If you were on campus last Friday, you might’ve seen an RV sporting a cartoon photo of Donald Trump hiding behind a smiley face mask. This unusual RV serves as the mobile headquarters for the 2017 Trump and Walmart Make America Worse Tour.
Dighan Kelly, a sophomore urban studies and French major, organized the stop at Pitt. Although meant to be a protest against Trump’s policies that protect large corporations, such as Walmart, from paying corporate taxes, it shifted to a call for liveable wages for students and Americans across the country.
One of the most prominent parts of the day was when Sean Bailey, co-chair of the University chapter of the Young Democratic Socialists, gave a passionate speech on the importance of raising wages. Bailey called for a $15 hourly minimum wage.
The current U.S. minimum wage of $7.25 per hour has not increased since its $0.70 jump in 2009. In fact, since its creation under FDR, Congress has only increased minimum wage 22 times — a shockingly low number in its 79 years. Pennsylvania still operates under the federally suggested minimum wage, though there are currently 29 states whose minimum wages exceed the federal standard.
In recent years the “Fight for $15” movement has been popularized among many left-leaning voters — but the issue of wages is a human one, not a partisan one. No one can survive making $7.25 an hour after taxes. It’s time for the movement to become a bipartisan effort ensuring all individuals are able to afford basic needs such as food, housing and insurance.
A common example provided against raising the minimum wage is that “no high schooler flipping burgers deserves $15 an hour.” Despite the fact that U.S. college tuition is higher than ever before and plenty of younger Americans could greatly benefit from a higher minimum wage, this argument presents another problem.
According to the Economic Policy Institute, those who would benefit most from increasing the minimum wage are 35 years old on average. The same study shows 56 percent of low-wage workers are women, 55 percent work full time and 28 percent have children. So rather than seeing an increase in minimum wage as the “easy way out” for a high schooler, it should be seen as a way of allowing adults, who on average earn half of their households’ incomes, to live comfortable lives.
People living on minimum wage definitely aren’t living comfortable lives now. For people who work 40 hours a week, their average weekly earnings amount to $267.80 after Social Security and Medicaid taxes. That adds up to around $14,000 a year. And though the Federal Poverty Line for an individual is $12,060, you cannot live sustainably while life planning on less than $2,000 above the poverty line.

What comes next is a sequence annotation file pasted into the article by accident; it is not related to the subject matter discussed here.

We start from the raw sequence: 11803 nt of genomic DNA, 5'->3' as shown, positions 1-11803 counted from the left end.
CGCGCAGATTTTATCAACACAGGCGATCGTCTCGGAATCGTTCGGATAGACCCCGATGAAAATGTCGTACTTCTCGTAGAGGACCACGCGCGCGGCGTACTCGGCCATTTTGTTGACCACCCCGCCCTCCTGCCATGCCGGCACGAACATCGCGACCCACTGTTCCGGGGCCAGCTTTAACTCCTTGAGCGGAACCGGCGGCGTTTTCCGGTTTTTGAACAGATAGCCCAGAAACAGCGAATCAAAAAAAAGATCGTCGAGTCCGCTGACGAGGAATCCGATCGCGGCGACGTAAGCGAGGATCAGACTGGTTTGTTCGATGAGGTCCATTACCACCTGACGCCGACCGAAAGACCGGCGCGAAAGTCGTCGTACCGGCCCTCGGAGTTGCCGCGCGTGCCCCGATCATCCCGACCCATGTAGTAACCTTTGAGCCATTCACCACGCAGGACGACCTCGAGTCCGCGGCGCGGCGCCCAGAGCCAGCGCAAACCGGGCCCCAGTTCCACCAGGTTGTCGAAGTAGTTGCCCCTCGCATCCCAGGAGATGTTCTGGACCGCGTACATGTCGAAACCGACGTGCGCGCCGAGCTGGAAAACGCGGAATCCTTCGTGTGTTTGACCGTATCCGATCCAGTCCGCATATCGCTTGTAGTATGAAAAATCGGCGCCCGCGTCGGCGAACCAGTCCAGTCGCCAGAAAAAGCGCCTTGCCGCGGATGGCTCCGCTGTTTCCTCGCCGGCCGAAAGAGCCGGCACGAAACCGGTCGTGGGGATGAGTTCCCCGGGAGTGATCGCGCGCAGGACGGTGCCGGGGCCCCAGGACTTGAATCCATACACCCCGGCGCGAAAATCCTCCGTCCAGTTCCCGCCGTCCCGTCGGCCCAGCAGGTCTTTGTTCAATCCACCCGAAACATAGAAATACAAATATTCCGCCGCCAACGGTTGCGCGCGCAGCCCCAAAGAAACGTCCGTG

Take the cost of living in Pittsburgh, for example. The average price of rent for a one-bedroom apartment is $1,162 per month. Heating, water, electric and garbage services add up to an average of $165 a month. Add that to the recommended $367 per month on food and you have already exceeded the monthly salary of someone earning $10.58 an hour, an hourly wage well above the federal minimum. And that math doesn’t even include health insurance, transportation and other various unexpected costs.
But the issue isn’t just individual. Forcing people to live paycheck to paycheck prevents people from saving money, and at the same time increases their dependency on federal aid.
The Congressional Budget Office reported in 2014 that a wage increase to $9 per hour would lift 300,000 people out of poverty, while an increase to $10.10 would be sufficient to lift 900,000 people out of poverty. Clearly, any additional rise from there would drastically improve the level of poverty that exists in this country, and could help decrease federal spending on programs like Temporary Assistance for Needy Families and the Supplemental Nutrition Assistance Program.
Unfortunately, simply raising the minimum wage to $15 an hour isn’t enough. There also need to be measures in place that will automatically adjust the minimum wage based on cost of living or purchasing power of the dollar. Colorado and Washington, D.C., both have minimum wage policies that adjust annually based off the cost of living.
Full-time employees should not be struggling to meet their own basic needs, and any argument against that ideology is morally flawed. A job is a job, and the minimum wage should be a liveable wage.
Elise is the Layout Editor at The Pitt News and primarily writes about political and social issues for the Opinions Desk.
Write to Elise at firstname.lastname@example.org.